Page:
Relevance is a popular buzzword today in Christianity. So important is relevance, we are taught that the cardinal sin in preaching today is being irrelevant. It no longer matters if a sermon is biblically or theologically accurate. Relevancy is the sole standard for measuring the quality of a sermon.
Nothing is thought by our contemporary world to be more irrelevant than theology. This is why it was no surprise to read Charles Swindoll say that debating the meaning of grace is an alternative for “[t]hose who aren’t comfortable denying it.” Moreover, he states, “Grace was meant to be received and lived out to the fullest, not dissected and analyzed by those who would rather argue than eat…It’s time for grace to be awakened and released…to be enjoyed and freely given, not debated. ” He even implies that the Protestant Reformation made this same mistake debating grace and not living it out. The bottom line it seems for Swindoll and too many others is theology engenders debate, and it keeps believers from living out their faith making theology irrelevant because it is impractical.
The problem with this idea that theology is irrelevant because it is impractical is that one’s practice must be built on a solid theological foundation, or he will go astray in his practice. For example, if one has a theologically low view of sin, he will tolerate sin in his practical life. Another example, if one is a theological universalist, he will not practice evangelism. (Why go through all the trouble if every one will be saved in the end regardless of what you do?) The examples could be multiplied endlessly, but these should suffice to prove the point that practical living must be based on solid theological thinking.
Kistler understands the practical relevance of theology. He argues, “We will not live any better than our theology; we may not live as well as our theology, but we will never live any better.”  If Kistler is correct, then theology is more relevant than the practical aspects of Christianity because in order to practice correctly we have to think correctly about God, which is in reality that with which theology is concerned.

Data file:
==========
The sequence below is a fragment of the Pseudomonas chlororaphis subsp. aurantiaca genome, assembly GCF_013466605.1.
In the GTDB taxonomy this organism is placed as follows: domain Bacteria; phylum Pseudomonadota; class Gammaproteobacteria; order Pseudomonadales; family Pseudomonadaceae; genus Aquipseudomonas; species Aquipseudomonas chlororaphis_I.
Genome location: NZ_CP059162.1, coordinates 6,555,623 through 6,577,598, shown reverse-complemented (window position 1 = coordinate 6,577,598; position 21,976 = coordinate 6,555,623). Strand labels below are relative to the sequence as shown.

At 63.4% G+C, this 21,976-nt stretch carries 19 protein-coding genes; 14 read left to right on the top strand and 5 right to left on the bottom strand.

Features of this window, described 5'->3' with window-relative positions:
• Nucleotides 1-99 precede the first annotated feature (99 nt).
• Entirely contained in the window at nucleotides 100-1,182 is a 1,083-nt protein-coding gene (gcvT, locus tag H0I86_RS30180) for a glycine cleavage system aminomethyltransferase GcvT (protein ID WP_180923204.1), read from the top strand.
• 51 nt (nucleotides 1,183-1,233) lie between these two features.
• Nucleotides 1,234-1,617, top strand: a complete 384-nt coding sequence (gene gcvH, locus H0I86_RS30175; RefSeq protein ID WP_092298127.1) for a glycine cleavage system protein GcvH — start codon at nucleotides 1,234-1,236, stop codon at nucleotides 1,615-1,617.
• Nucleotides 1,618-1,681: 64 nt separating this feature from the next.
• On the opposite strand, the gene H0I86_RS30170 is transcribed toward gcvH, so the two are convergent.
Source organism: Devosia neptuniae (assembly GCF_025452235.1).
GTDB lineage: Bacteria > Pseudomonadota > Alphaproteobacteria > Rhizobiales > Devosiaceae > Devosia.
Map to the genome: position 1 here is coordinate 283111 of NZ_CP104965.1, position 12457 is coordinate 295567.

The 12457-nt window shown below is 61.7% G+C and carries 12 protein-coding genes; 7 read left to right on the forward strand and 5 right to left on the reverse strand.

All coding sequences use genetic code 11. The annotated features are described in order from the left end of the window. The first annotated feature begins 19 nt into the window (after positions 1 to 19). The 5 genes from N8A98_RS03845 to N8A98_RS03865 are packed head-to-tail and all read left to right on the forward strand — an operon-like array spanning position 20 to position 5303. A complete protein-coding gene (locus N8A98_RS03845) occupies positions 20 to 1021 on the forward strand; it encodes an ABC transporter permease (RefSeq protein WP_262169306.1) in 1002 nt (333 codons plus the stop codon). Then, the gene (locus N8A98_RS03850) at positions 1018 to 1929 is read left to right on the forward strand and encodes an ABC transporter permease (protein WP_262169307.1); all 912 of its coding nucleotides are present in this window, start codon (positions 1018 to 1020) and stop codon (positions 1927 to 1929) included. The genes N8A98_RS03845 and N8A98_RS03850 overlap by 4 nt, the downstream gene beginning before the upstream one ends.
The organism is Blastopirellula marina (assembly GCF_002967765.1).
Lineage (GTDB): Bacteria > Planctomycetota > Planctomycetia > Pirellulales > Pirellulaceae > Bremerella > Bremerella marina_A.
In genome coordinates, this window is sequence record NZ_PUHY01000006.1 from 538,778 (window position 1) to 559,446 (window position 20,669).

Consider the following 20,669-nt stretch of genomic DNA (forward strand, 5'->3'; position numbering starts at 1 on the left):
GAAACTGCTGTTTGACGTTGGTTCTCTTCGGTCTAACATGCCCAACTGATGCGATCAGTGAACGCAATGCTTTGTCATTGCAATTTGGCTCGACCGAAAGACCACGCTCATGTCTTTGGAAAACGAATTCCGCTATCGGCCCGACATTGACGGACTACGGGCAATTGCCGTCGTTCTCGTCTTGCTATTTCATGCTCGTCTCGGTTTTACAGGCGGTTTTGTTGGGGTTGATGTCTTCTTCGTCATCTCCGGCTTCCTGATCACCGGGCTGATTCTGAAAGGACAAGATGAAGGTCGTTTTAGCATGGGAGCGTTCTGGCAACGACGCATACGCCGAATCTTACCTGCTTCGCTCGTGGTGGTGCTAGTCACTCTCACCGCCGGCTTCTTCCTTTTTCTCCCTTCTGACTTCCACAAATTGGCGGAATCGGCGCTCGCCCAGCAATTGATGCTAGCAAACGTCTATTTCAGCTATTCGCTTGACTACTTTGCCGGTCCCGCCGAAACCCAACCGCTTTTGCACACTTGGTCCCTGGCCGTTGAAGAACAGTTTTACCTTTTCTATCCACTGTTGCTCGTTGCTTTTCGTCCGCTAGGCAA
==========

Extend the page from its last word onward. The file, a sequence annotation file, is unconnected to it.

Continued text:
Correct theology is the foundation for correct living. Consequently, one must give every effort to make certain that his theology is correct. Unfortunately, as fallible humans, we often fail to see the fallacies in our own thinking. One way to refine one’s thinking and uncover blind spots in thinking is debate. “Monologues seldom produce refined thought,” argues Geisler in his evaluation of atheism. He continues, “Without atheists, theists would lack significant opposition with which to dialogue and clarify their concepts of God.”  Debate or dialogue is an important tool for a theologian to sharpen his thinking. If believers rule out debate altogether, theological thinking will lack clarity and practically living out one’s faith will suffer as a result.
I am not suggesting that theological debate should be a Christian’s only concern, for truth must be lived out. I am suggesting, however, a balance. Believers should concern themselves with both theology and practical Christian living. Both are relevant, and these are not mutually exclusive concepts. Far from it, they are actually dependant on each other. Let us make every effort to pursue both correct thinking and correct living.
Pastor Jeremy Lee
Twining Baptist Church
 Swindoll, Charles R. The Grace Awakening Devotional A Thirty- Day Walk in the Freedom of Grace. (W Publishing Group 2003) pgs 1-2.
 Geisler, Norman L. Baker Encyclopedia of Christian Apologetics. (Baker 1999) p. 58.